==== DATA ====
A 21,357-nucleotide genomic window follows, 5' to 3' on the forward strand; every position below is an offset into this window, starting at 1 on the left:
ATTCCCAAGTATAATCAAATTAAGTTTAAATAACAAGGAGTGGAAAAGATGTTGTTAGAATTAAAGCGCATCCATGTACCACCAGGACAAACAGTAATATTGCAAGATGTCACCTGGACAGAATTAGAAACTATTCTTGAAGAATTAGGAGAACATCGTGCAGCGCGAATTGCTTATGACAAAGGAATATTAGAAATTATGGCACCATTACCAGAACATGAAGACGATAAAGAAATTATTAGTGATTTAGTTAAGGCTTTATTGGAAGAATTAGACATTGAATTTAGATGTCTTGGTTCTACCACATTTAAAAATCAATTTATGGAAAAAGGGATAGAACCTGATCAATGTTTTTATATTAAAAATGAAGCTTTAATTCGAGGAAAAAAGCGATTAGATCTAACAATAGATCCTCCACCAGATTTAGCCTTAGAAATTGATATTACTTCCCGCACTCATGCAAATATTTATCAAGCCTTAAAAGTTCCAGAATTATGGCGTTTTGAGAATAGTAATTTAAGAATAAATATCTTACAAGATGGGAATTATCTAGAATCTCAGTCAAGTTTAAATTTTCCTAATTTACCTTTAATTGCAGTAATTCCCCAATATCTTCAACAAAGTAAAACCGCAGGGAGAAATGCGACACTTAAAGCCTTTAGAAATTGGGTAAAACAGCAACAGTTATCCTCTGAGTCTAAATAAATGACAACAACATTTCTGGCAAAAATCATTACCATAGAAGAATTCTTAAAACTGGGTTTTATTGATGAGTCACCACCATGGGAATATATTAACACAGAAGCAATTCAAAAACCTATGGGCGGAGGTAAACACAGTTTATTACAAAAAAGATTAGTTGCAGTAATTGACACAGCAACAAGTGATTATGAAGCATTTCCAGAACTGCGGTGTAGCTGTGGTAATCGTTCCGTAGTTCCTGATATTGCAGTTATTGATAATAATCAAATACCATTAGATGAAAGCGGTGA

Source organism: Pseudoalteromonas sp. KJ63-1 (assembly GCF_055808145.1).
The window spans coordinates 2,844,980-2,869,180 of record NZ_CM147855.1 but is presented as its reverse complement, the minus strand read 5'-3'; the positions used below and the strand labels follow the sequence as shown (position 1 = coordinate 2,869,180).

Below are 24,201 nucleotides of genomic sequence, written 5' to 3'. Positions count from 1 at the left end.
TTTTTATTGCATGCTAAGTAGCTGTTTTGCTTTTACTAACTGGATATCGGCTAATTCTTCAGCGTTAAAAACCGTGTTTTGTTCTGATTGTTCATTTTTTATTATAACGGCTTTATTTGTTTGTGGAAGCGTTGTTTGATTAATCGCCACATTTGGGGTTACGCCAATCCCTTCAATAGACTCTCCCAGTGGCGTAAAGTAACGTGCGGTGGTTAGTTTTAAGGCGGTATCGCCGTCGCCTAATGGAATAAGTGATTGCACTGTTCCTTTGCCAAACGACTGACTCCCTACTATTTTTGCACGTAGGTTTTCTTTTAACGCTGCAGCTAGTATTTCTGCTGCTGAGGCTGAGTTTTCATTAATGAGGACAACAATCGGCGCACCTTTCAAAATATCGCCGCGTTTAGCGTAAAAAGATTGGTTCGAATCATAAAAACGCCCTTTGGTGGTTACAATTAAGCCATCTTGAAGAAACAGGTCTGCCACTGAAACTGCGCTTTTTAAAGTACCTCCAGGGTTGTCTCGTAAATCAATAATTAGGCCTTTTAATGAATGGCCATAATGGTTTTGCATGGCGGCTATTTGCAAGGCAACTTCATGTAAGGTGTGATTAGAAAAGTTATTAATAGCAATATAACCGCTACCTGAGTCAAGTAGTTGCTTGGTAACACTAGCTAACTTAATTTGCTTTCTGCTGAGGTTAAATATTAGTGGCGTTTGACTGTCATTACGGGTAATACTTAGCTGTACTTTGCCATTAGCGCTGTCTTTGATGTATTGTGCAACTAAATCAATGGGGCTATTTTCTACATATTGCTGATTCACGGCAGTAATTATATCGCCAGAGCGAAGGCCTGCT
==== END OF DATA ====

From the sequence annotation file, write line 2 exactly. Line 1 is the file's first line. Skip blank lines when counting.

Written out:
ATTCCCAAGTATAATCAAATTAAGTTTAAATAACAAGGAGTGGAAAAGATGTTGTTAGAATTAAAGCGCATCCATGTACCACCAGGACAAACAGTAATATTGCAAGATGTCACCTGGACAGAATTAGAAACTATTCTTGAAGAATTAGGAGAACATCGTGCAGCGCGAATTGCTTATGACAAAGGAATATTAGAAATTATGGCACCATTACCAGAACATGAAGACGATAAAGAAATTATTAGTGATTTAGTTAAGGCTTTATTGGAAGAATTAGACATTGAATTTAGATGTCTTGGTTCTACCACATTTAAAAATCAATTTATGGAAAAAGGGATAGAACCTGATCAATGTTTTTATATTAAAAATGAAGCTTTAATTCGAGGAAAAAAGCGATTAGATCTAACAATAGATCCTCCACCAGATTTAGCCTTAGAAATTGATATTACTTCCCGCACTCATGCAAATATTTATCAAGCCTTAAAAGTTCCAGAATTATGGCGTTTTGAGAATAGTAATTTAAGAATAAATATCTTACAAGATGGGAATTATCTAGAATCTCAGTCAAGTTTAAATTTTCCTAATTTACCTTTAATTGCAGTAATTCCCCAATATCTTCAACAAAGTAAAACCGCAGGGAGAAATGCGACACTTAAAGCCTTTAGAAATTGGGTAAAACAGCAACAGTTATCCTCTGAGTCTAAATAAATGACAACAACATTTCTGGCAAAAATCATTACCATAGAAGAATTCTTAAAACTGGGTTTTATTGATGAGTCACCACCATGGGAATATATTAACACAGAAGCAATTCAAAAACCTATGGGCGGAGGTAAACACAGTTTATTACAAAAAAGATTAGTTGCAGTAATTGACACAGCAACAAGTGATTATGAAGCATTTCCAGAACTGCGGTGTAGCTGTGGTAATCGTTCCGTAGTTCCTGATATTGCAGTTATTGATAATAATCAAATACCATTAGATGAAAGCGGTGA